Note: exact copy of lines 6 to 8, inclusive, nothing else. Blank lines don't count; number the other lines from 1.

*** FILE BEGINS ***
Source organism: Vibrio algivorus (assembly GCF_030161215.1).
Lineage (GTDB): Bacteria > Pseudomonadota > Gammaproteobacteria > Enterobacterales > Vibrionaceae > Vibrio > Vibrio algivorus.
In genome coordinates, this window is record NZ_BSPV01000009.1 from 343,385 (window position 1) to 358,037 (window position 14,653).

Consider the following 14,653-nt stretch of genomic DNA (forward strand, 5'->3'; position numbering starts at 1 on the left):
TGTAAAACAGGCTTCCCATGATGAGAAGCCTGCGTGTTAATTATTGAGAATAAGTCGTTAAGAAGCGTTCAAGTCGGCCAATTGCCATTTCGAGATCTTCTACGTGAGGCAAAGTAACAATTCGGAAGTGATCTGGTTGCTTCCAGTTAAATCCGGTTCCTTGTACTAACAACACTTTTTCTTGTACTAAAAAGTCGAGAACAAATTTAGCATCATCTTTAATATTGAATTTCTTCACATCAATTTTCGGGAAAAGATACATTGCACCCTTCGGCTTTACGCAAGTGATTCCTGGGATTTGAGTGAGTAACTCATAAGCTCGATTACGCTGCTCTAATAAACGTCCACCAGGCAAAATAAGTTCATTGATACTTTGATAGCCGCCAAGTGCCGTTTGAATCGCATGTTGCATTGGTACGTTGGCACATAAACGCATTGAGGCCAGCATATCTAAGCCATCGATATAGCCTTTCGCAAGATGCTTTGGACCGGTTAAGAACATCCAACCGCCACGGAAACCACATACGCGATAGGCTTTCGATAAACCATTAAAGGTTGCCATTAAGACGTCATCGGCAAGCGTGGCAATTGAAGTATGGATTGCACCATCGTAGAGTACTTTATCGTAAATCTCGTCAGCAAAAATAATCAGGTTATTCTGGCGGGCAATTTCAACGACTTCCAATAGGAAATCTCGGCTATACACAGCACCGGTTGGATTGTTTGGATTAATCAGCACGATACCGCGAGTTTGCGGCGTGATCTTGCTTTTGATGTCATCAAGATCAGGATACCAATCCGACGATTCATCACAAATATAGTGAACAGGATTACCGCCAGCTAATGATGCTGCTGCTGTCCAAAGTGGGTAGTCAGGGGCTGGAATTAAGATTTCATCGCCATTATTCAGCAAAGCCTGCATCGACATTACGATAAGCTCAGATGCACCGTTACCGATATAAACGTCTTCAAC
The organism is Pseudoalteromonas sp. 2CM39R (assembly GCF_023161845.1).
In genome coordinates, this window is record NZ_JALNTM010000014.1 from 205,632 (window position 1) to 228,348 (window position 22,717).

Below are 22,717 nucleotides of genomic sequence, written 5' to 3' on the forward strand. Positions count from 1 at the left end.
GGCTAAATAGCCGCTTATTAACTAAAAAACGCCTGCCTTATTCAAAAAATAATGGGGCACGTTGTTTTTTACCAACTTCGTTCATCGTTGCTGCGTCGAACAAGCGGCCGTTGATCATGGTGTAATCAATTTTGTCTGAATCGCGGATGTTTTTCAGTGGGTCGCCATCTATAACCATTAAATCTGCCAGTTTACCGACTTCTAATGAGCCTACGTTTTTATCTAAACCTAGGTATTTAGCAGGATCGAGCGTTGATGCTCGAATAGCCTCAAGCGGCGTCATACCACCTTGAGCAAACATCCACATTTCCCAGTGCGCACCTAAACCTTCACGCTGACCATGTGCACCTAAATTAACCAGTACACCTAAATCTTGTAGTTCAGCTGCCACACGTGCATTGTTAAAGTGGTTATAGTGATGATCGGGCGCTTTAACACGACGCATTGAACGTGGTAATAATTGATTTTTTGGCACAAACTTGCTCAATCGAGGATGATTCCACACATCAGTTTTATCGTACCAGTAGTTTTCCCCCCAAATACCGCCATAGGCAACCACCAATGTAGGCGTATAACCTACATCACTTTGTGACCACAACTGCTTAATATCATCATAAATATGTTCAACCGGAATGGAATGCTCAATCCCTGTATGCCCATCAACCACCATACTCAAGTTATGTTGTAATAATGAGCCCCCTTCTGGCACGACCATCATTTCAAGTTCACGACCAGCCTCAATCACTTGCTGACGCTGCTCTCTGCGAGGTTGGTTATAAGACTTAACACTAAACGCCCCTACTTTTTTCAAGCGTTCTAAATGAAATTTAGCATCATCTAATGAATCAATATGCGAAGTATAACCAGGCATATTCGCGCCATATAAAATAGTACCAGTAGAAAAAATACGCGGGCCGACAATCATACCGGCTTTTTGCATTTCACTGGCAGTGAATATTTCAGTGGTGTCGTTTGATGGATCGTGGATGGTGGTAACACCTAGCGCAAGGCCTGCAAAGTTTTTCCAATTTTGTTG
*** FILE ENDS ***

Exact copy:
The organism is Pseudoalteromonas sp. 2CM39R (assembly GCF_023161845.1).
In genome coordinates, this window is record NZ_JALNTM010000014.1 from 205,632 (window position 1) to 228,348 (window position 22,717).

Below are 22,717 nucleotides of genomic sequence, written 5' to 3' on the forward strand. Positions count from 1 at the left end.